CSS: A Marriage of Art and Technology

by Jerome Carter on May 14, 2012 · 0 comments

Most of my development efforts have been focused on desktop and traditional client/server applications.   The move to PHP and the web has been an eye-opener.    Wanting to understand  web technologies from the ground up, I have been creating simple web applications from scratch.   News Flash — FrontPage and other website builders make this look far easier than it really is!   Just building a simple site has entailed dealing with HTML, XML, JavaScript, Cascading Style Sheets (CSS), PHP, MySQL, Apache, and NetBeans.  This isn’t a complaint, just an observation and props to web developers.   These technologies, while useful, are not that exciting except CSS with which I have fallen in love.

A typical web application page contains some of each of the following items: content, client-side processing code, server-side processing code, and the style/design.  The content, such as a paragraph of this post, consists of text and HTML markup.   JavaScript is used for client-side processing and performing actions on the page being viewed (e.g. changing the color of a button or the appearance of a menu).    Database access, important algorithms, and the like, are handled by PHP on the server.  CSS manages appearance and layout.

Cascading Style Sheets provide a system for defining and applying rules to elements of a web page.  A paragraph is an example of a page element.  Here is how a paragraph of text might appear in HTML.

<p> Lorem ipsum dolor sit amet, consectetur adipiscing elit. Donec iaculis purus et ipsum adipiscing nec ultrices arcu ornare. Etiam volutpat nisl et urna posuere nec viverra ipsum fringilla. Nunc vitae cursus ipsum.  </p>

<p> and </p> are opening and closing HTML tags. They tell the browser that the content between them is to be treated as a paragraph.

Using CSS, the following rule tells the browser to render the paragraph as bold, blue, and in the large Georgia font.

p { font-family: Georgia;
font-size: large;
font-weight: bold;
color: #0000FF;
}

Voila!

Lorem ipsum dolor sit amet, consectetur adipiscing elit. Donec iaculis purus et ipsum adipiscing nec ultrices arcu ornare. Etiam volutpat nisl et urna posuere nec viverra ipsum fringilla. Nunc vitae cursus ipsum.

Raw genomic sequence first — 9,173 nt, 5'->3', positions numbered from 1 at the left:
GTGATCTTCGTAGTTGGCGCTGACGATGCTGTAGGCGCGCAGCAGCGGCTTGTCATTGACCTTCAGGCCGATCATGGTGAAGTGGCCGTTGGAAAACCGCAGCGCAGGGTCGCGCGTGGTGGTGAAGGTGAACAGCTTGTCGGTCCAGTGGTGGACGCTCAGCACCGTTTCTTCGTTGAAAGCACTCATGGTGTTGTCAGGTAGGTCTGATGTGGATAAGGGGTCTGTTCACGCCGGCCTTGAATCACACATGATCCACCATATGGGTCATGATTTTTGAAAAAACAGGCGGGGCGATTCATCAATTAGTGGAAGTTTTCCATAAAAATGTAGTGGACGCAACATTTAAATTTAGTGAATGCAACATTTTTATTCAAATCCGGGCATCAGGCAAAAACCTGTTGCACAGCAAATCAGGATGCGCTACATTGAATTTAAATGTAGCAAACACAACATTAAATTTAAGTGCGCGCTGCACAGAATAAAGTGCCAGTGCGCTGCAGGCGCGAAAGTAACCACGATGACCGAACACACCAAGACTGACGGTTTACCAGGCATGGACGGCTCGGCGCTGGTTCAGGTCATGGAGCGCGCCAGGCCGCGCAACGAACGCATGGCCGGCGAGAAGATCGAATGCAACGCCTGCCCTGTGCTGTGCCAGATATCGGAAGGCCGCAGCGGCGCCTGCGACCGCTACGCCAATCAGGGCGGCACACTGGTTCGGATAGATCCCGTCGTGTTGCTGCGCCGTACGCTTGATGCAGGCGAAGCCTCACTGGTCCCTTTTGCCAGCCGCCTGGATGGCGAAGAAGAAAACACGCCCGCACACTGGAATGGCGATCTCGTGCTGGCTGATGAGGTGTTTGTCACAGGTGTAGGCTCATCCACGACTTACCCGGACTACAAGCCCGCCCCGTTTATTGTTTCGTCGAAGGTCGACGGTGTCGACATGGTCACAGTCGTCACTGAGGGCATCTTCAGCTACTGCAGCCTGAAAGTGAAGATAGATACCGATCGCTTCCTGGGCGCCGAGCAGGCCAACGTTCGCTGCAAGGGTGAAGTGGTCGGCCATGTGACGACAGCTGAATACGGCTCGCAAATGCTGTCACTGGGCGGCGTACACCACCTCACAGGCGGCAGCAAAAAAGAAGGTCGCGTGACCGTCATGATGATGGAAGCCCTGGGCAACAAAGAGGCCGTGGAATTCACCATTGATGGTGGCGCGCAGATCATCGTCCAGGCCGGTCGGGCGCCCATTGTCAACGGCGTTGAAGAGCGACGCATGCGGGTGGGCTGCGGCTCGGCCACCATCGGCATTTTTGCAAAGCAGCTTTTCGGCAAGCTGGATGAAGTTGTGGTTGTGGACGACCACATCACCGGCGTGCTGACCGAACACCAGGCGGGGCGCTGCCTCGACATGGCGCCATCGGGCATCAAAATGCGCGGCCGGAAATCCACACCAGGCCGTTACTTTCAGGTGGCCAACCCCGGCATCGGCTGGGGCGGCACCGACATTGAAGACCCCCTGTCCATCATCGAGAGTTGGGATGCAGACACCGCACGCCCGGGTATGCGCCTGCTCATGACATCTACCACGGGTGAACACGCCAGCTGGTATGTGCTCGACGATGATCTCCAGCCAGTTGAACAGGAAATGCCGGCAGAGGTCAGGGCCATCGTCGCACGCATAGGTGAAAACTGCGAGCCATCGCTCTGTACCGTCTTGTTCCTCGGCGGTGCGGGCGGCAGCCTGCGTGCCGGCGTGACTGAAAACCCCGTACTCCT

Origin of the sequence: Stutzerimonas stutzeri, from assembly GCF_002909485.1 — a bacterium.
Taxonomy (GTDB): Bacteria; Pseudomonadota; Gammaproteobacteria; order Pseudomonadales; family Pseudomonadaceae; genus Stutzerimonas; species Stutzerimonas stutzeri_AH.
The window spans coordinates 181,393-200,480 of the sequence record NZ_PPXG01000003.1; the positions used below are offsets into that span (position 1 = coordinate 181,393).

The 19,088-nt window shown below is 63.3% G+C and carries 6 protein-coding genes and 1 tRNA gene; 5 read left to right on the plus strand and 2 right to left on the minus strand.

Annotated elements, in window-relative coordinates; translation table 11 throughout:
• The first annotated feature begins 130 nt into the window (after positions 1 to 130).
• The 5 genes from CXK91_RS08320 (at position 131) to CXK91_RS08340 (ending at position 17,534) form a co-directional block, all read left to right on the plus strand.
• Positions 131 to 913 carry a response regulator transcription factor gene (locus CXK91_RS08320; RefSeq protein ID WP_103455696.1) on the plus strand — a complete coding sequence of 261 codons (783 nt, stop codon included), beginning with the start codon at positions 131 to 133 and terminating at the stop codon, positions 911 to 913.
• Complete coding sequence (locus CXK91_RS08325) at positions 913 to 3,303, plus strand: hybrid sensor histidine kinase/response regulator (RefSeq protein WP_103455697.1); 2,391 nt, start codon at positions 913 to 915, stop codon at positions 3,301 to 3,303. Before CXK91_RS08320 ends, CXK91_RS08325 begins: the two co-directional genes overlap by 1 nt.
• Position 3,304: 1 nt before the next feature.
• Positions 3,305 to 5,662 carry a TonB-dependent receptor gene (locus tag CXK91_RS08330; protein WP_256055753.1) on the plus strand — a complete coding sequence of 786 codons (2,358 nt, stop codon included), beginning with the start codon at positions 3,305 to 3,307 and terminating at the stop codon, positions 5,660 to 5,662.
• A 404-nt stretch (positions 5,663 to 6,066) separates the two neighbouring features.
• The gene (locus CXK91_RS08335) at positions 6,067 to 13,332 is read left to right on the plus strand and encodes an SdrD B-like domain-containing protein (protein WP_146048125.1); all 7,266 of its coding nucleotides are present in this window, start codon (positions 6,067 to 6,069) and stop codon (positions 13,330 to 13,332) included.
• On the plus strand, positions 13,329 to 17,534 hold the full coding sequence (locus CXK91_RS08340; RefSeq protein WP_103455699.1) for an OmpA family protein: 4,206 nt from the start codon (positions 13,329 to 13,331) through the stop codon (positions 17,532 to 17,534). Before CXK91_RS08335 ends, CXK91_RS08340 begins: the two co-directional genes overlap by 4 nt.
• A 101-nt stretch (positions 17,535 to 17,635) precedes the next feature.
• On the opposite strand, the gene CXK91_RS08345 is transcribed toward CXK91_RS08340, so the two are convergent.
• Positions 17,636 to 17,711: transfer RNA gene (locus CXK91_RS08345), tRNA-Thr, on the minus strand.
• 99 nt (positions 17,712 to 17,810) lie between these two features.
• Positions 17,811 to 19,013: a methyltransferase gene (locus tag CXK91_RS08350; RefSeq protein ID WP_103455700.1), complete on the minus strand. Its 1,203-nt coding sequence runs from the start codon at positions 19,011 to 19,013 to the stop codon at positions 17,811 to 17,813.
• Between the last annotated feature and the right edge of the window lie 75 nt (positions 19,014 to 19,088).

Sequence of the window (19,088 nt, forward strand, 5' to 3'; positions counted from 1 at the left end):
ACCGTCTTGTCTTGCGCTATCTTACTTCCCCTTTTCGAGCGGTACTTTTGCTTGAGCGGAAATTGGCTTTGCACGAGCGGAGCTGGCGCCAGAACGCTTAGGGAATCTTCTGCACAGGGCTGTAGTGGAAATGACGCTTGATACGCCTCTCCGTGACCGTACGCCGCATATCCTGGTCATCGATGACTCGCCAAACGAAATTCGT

Style rules can be combined and stored in a single style sheet that is then linked to HTML pages.     This ability to completely separate the appearance and layout of web pages from their content is one of the features that makes CSS so wonderful!    Using CSS, it is possible to completely change the appearance of a site in a few seconds.  Further, style sheets may be assigned on a per-page basis, making it easy to make subsections of a website distinctive.

Another ramification of the separation CSS allows between appearance and content is that those working on the design of a site may work in parallel with (and often independently of) those writing the programming code for the site.    Such an arrangement allows for greater project productivity.

The development flexibility afforded by CSS does not come at the cost of creativity.  I am continually amazed by what can be achieved using CSS.   Not quite feeling my enthusiasm?  Then take a peek at Zen Garden, a site created to demonstrate what CSS and a little imagination can do (Link to Zen Garden).

On the home page look at the upper left-hand section of the page.  You will see a  paragraph that begins, “A demonstration of what can be accomplished visually…” At the end of the paragraph you will see  two light-grey links: html file and css file.    Click on the html file link to see the raw content of the page and the css file link in to see the style sheet responsible for the page’s initial  appearance and layout.   Impressed?  There‘s more…  Go to the menu on the right side of the page and click “View All Designs.”  This will take you to a gallery of user-submitted style sheets.  Each of the 210 designs in the gallery uses the same plain HTML file that you viewed via the html file link.

I don’t have the talent to produce styles as beautiful and sophisticated as those on  Zen Garden. Nevertheless,  even with my limited design abilities, the separation of concerns that style sheets allow has boosted my productivity.  Learning CSS , I have come to appreciate the artistry of web designers and perusing Zen Garden submissions has some of the feel of visiting an art gallery.  Try it with your favorite beverage.  As Mr. Monk would say, “You’ll thank me later.”

 

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